RealTime-PREEMPT Linux-Kernel on Jetson TX1?

Is it possible to run a Linux-Kernel with the rt-preempt patch applied on the Jetson TX1?

We need the computing power of the X1 for machine-vison tasks and want to use the same platform to run a control algorithm which needs to comply with quite hard realtime requirements.

There are some reports of people successfully patching the kernel for TX1, but it produces kernel crashes and bad realtime-behavior.

Are there ways to reliably operate the Jetson TX1 with a RT-Kernel? Is there a good chance to get it running with some manual adjustments of the drivers or something like that?

Thank you!

The Linux kernel extensions “CONFIG_RT_GROUP_SCHED” and “CONFIG_RT_MUTEXES” are enabled by default in L4T. I don’t know how any patch you are looking at might differ. By definition, the Linux kernel RT extensions are always “soft” realtime…“hard” realtime does not exist in the Linux kernel. The best you could do is customize for a particular driver to have higher priority and be careful about what other applications compete with it.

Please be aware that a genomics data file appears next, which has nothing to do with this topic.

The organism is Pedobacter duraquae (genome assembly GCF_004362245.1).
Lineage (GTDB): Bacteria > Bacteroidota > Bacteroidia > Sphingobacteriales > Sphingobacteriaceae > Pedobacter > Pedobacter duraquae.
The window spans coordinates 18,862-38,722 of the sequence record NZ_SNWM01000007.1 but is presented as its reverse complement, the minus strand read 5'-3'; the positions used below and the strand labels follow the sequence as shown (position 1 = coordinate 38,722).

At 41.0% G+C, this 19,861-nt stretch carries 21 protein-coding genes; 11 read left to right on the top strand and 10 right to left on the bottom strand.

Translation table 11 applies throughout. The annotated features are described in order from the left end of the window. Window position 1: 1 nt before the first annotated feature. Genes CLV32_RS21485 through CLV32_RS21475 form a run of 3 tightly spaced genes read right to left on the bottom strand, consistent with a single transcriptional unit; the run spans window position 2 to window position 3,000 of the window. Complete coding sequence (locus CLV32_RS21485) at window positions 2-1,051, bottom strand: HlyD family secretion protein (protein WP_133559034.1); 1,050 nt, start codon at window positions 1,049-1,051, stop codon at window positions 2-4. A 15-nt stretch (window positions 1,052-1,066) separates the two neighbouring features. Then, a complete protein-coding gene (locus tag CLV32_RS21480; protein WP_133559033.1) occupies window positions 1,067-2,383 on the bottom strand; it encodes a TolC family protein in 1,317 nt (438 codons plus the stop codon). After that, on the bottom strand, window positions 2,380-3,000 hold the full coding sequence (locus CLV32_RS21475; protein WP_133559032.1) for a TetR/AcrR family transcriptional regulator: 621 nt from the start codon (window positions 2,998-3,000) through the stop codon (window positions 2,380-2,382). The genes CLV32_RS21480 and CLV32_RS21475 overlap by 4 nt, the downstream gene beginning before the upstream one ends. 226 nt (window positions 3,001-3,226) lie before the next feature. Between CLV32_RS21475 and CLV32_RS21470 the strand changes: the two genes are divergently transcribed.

Most likely you’d need to add a custom FPGA or Cortex-R series add-on board for hard RT purposes.

Thank you for your answer!

The rt-preempt patch makes the Linux Kernel feasible for our application in general. Using the standard RT-Scheduling implemented in the Kernel without the patch leads to much higher worst-case latencies in the range of ms.

One of the changes applied by the patch is making in-kernel locking-primitives preemptible through reimplementation with rtmutexes.
The question is how the nvidia drivers are involved here and need the linux kernel to react in realtime as well.

Someone successfully patched the Linux for the TK1 after some adjustments but reports a bad worst-case latency of 1.8 ms and sometimes the system didn’t boot. The worst-case latency measured with the stock Linux image was 18 ms. (

I have no experience with that patch, but I see it is based on a 2.6 kernel version. The 3.10 versions used in the Jetson probably have a lot of differences, and the mainline 4.x kernels even more differences. Most likely you would need to re-implement the whole patch which would require a very good understanding of almost every part of the kernel. Obviously many people would be quite interested in realtime, but other than the existing RT features I don’t know of anything being available.